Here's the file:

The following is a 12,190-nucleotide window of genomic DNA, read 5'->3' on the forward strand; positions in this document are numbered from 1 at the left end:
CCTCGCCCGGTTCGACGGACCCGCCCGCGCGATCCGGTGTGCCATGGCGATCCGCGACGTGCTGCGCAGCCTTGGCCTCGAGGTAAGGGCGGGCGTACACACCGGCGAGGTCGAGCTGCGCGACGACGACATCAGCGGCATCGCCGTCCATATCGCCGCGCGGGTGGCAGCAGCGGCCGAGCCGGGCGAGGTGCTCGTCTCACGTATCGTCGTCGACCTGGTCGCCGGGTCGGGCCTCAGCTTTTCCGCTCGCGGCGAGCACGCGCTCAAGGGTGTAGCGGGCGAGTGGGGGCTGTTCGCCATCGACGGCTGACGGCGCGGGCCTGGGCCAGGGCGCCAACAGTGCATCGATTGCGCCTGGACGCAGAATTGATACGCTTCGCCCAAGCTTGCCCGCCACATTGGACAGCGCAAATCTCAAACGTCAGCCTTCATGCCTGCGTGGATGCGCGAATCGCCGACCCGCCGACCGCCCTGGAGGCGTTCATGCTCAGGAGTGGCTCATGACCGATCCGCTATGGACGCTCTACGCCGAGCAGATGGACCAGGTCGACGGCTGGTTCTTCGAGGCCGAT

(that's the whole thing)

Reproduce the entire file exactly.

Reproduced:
The following is a 12,190-nucleotide window of genomic DNA, read 5'->3' on the forward strand; positions in this document are numbered from 1 at the left end:
CCTCGCCCGGTTCGACGGACCCGCCCGCGCGATCCGGTGTGCCATGGCGATCCGCGACGTGCTGCGCAGCCTTGGCCTCGAGGTAAGGGCGGGCGTACACACCGGCGAGGTCGAGCTGCGCGACGACGACATCAGCGGCATCGCCGTCCATATCGCCGCGCGGGTGGCAGCAGCGGCCGAGCCGGGCGAGGTGCTCGTCTCACGTATCGTCGTCGACCTGGTCGCCGGGTCGGGCCTCAGCTTTTCCGCTCGCGGCGAGCACGCGCTCAAGGGTGTAGCGGGCGAGTGGGGGCTGTTCGCCATCGACGGCTGACGGCGCGGGCCTGGGCCAGGGCGCCAACAGTGCATCGATTGCGCCTGGACGCAGAATTGATACGCTTCGCCCAAGCTTGCCCGCCACATTGGACAGCGCAAATCTCAAACGTCAGCCTTCATGCCTGCGTGGATGCGCGAATCGCCGACCCGCCGACCGCCCTGGAGGCGTTCATGCTCAGGAGTGGCTCATGACCGATCCGCTATGGACGCTCTACGCCGAGCAGATGGACCAGGTCGACGGCTGGTTCTTCGAGGCCGAT